So the question is — How can you, the public, help out? You should report a severe weather event as soon as possible. Although they are there 24 hours a day, they answer public calls Monday through Friday from 8:30 AM – 4:30 PM. The public phone number is (281) 337-5074. You can also report the event to your local law enforcement agency; county sheriff or highway patrol office who can reach them around the clock.
In addition, as a trained SKYWARN® volunteer, we have the ability to report by amateur radio on a 24/7 basis on 146.920 or 448.000 or by a hotline 800-846-1828.
Early each morning, the NWS local office Area Forecast Discussion gives the probability of a severe weather event and the necessity for activation of any spotters.
When a severe weather event occurs, the local SKYWARN® repeater system is activated and more likely than not one of the participating stations will be one of the NWS trained amateur radio operators on duty. Here in the Greater Houston-Galveston area those stations will be controlled by the Saltgrass Link System so tune in, keep informed and stay alert.
Spotter Reporting Procedures
Effective spotter reports are a critical component of NWS severe weather operations. NWS meteorologists use science, technology, training, experience and spotter reports when making warning decisions. An effective spotter report is one that is timely, accurate, and detailed. Spotters should use the following guidelines when reporting:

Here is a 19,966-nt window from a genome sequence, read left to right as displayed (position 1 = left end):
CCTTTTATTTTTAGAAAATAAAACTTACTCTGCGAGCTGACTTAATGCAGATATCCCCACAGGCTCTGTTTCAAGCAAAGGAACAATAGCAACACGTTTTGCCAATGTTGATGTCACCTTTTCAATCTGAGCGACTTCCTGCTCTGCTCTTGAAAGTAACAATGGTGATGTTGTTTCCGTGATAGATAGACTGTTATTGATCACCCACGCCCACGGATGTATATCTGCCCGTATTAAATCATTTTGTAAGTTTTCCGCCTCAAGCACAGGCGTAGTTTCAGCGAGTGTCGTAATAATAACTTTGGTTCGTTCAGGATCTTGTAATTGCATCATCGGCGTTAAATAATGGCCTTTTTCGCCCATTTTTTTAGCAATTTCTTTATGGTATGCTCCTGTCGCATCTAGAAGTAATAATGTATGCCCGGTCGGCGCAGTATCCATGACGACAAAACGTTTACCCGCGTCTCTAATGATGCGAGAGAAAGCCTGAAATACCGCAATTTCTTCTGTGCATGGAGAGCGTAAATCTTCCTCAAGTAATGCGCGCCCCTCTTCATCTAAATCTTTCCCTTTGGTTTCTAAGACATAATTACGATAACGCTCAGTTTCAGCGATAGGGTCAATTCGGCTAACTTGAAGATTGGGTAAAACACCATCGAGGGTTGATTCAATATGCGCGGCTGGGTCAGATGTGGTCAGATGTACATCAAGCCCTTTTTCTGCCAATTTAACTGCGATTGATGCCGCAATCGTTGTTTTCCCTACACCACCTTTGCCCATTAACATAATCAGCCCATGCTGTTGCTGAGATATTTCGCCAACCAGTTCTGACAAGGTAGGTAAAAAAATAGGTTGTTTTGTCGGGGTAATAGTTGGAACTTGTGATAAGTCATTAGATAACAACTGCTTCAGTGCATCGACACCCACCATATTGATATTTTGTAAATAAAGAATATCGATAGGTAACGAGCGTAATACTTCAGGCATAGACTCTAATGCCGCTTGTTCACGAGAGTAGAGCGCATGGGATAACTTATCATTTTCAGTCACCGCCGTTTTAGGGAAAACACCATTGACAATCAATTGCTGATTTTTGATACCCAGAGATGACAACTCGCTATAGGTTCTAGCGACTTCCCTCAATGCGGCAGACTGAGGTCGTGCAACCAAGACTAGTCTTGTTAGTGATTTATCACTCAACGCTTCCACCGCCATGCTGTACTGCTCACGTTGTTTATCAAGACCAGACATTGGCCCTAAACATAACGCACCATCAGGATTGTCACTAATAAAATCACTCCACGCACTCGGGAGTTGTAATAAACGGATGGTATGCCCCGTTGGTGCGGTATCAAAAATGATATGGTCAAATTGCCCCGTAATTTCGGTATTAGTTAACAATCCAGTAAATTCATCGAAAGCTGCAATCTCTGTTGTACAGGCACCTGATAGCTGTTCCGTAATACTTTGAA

- Follow the specific reporting guidelines for your area.
- Remain calm, speak clearly, and do not exaggerate the facts.
- If you are unsure of what you are seeing, make your report, but also express your uncertainty.
- Your report should contain the following information:
- WHO you are: trained spotter
- WHAT you have witnessed: the specific weather event
- WHEN the event occurred: NOT when you make your report
- WHERE the event occurred, (not necessarily your location) using well known roads or landmarks
Immediate, real-time reports are most helpful for warning operations but delayed reports are also important – even days after an event. Delayed reports are used for climatological and verification purposes. Weather events should be reported according to the instructions provided by your local NWS office. Here are some general guidelines on what to report.
What damage did you observe?
- How long was it on the ground?
- When did it start and end?
- How wide was it?